Ingela Ihrman, Paddan (Film still), 2012 © Ingela Ihrman

6.3 2019

New works in the collection thanks to donation

The collection is growing, thanks to a donation of SEK 2.6 million earmarked for acquiring mainly Swedish contemporary art. The funds were bequeathed to the Museum by Sten and Majken Eckedal, art collectors and patrons of the arts.

The purpose of the donation is to enhance the Swedish national collection with more than ten key works by the most prominent artists practising in Sweden. The works will be selected by the Museum alone. Acting director Ann-Sofi Noring is delighted with the donation and stresses the importance of enhancing the collection.

“Moderna Museet is deeply grateful for this generous support. Nothing could be more welcome than a gift that enables us to acquire works by some of Sweden’s most interesting artists. We have begun the process and have selected our first pieces: Sigrid Sandström’s painting “Untitled (Big Pink)”; and two video works and a painting from the recent Moderna Exhibition, by Ingela Ihrman, Anna-Karin Rasmusson and Anders Sunna respectively. We are excited about the next step!”

Sten Eckedal was born in 1923 and died in August 2015. Majken Eckedal, born 1925, died in March 1997. They had no children. Sten Eckedal was a lawyer who worked as a legal assessor for the Swedish National Insurance Board, and Majken Eckedal was a nurse administrator for Stockholm County Council. The Eckedals had a lifelong interest in art and antiques. When Sten Eckedal died, their home went under the hammer, and the proceeds have now been donated to Moderna Museet.

Read about the artists whose works have been acquired so far through the donation

Ingela Ihrman

Born in 1985 in Kalmar
The Toad, video, 2012

Ingela Ihrman’s fascination for biological and marine life often develops into a symbiotic relationship. She offers herself as an instrument to process the charged levels in the subject but also becomes the soft component active within, dressed in a protective cloak of plastic and silk fabric.  In the video work “The Toad”, the artist, wearing a home-made toad costume with long webbed feet, tries to complete an obstacle course in a school gymnasium.  She fails over and over again, but never gives up, and laughter gives way to tenderness and identification in the viewer.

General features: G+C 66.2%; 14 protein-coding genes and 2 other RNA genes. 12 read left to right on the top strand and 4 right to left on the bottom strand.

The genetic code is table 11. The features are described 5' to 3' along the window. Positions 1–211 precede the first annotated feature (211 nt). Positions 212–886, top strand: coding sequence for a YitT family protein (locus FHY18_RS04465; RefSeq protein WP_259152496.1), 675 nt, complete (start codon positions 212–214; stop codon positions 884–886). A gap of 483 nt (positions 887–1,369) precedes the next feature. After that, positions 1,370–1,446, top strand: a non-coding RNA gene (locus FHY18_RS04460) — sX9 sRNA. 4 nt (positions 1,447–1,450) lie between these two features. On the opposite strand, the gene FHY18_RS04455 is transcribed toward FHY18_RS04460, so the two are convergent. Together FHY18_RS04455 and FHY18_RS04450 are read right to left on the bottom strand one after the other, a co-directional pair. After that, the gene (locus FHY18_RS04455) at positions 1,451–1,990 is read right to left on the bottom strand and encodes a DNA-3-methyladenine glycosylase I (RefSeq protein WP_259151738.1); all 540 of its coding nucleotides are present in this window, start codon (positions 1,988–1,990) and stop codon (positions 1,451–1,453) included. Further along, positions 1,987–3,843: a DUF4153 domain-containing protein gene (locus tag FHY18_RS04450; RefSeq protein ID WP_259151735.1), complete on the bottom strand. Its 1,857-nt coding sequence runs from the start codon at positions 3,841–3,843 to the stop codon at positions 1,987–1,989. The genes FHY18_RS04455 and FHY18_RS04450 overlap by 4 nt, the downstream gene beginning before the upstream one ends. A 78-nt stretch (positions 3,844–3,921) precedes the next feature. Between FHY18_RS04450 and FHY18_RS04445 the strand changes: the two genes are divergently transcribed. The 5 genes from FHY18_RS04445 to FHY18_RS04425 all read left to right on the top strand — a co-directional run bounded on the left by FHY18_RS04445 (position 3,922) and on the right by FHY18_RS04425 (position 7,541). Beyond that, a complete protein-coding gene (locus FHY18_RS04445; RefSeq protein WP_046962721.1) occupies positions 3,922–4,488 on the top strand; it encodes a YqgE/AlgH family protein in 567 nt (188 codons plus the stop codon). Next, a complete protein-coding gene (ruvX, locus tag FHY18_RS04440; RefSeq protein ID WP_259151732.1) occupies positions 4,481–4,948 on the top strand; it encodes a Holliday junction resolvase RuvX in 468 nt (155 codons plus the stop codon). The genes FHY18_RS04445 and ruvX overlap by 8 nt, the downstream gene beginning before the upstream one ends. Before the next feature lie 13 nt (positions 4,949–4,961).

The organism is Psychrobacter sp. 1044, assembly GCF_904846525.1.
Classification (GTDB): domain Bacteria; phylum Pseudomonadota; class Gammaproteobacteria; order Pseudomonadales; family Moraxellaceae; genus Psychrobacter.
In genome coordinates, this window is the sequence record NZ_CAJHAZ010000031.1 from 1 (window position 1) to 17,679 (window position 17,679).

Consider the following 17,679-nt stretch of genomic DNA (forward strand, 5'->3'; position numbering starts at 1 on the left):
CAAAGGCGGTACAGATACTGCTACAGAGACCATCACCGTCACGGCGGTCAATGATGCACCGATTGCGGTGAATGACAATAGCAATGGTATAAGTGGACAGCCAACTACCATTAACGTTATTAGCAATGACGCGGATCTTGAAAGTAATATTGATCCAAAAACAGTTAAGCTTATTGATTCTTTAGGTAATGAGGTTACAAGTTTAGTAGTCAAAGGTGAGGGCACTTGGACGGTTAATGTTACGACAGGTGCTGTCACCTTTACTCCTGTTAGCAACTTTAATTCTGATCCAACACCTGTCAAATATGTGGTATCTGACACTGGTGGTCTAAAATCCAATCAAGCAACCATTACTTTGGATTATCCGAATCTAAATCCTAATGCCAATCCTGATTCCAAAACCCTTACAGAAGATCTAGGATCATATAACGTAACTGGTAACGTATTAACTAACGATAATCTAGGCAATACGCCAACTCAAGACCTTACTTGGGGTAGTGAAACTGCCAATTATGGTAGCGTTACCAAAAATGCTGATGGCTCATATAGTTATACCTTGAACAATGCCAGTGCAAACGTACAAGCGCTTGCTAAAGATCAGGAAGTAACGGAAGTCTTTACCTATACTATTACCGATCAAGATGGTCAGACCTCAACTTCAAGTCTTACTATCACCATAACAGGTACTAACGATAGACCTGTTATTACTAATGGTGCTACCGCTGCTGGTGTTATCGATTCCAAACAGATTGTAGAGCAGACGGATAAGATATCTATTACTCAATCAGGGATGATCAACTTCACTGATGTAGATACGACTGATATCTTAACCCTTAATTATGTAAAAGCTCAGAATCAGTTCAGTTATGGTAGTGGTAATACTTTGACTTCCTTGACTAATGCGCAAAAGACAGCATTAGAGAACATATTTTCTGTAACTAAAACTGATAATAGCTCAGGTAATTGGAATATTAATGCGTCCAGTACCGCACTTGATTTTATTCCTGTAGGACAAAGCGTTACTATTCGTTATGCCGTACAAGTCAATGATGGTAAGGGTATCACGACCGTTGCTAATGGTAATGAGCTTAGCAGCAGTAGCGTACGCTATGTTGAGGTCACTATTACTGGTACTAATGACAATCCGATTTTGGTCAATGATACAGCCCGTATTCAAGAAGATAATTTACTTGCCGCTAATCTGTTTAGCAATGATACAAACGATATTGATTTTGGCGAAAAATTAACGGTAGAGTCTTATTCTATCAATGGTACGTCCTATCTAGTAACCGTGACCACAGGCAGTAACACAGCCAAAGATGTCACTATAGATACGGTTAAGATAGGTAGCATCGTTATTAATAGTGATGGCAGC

Ingela Ihrman is representing Sweden in the Nordic Pavilion at the Venice Biennale this year.

Hannes Michanek

Born in 1979 in Kristianstad
Discovery Returns Alone, oil on canvas, 2015

“There are very few rules in art, I think, hardly any at all. As a rule, I almost always try not to paint any landscapes. I usually end up painting landscapes. This time too. I believe I was listening and looking for a beautiful day.” says Hannes Michanek, who studied at Städelschule in Frankfurt and now lives in Germany. His compositions often feature characters that refer to childhood or historic persons, placed in a billowing mountain landscape below tinted, evenly-painted skies. It is dreamy, bewildering, and yet very exact, as though we have all been there and seen that red house with the empty windows under a fluffy cloud ascending heavenward.

Anna-Karin Rasmusson

Born in 1983 in Karlstad
Mater Nostra, video installation, 2017

The video work Mater Nostra reflects the balance of power in human relations. Dressed in a flesh-coloured body stocking, the artist surrenders her body as a projection surface for the viewer’s feelings and fears. The artist laboriously drags a doll as big as herself up a flight of stairs in a narrow passage. From the top, the doll tumbles down the staircase, and it all starts over, like Sisyphus eternally pushing that heavy boulder up the slope. The enclosing walls are gradually covered in red paint, as though the bodies had been bled.  The macabre but nevertheless trusting scenario is characteristic of Anna-Karin Rasmussen’s sharp eye for the human condition.

Sigrid Sandström

Born in 1970 in Stockholm
Untitled (Big Pink), acrylic on polyester, 2018

Sigrid Sandström examines the relationship between hand movements, seeing and how we perceive what we see. Oscillating between control and freedom, she often allows chance to play in. Her paintings can be collage-like, using a method of overlapping layers and distorted scales, and a rich variation of techniques for applying paint to the surface. Painting is an exploration in paint, and she generously shares her findings in lectures and essays, as a professor at the Royal Institute of Art. There is an irrepressible dynamic in the abstract movements on the canvas, in the play between sharp pink against cornflower blue, in fragments and deconstructed shapes – the painting here is a concrete reality.

Anders Sunna

Born in 1985 in Jukkasjärvi
30 Km of Coercion, oil and collage on panel, 2018

Anders Sunna’s monumental paintings relate his family’s long-drawn conflict with the Swedish government for the right to farm reindeer. He refers consistently to the history of institutional racism and the oppression that he and his family have experienced as Sámi. in “30 Km of Coercion”, two dark figures loom, faceless and dressed in brown uniforms and armbands embroidered with the County Council’s emblem. They are leaning on a table covered with snow and Sámi cots surrounded by a high fence, as though in the process of implementing a plan. The flat surface is twisted in an ethnic and political direction.

Published 6 March 2019 · Updated 15 March 2019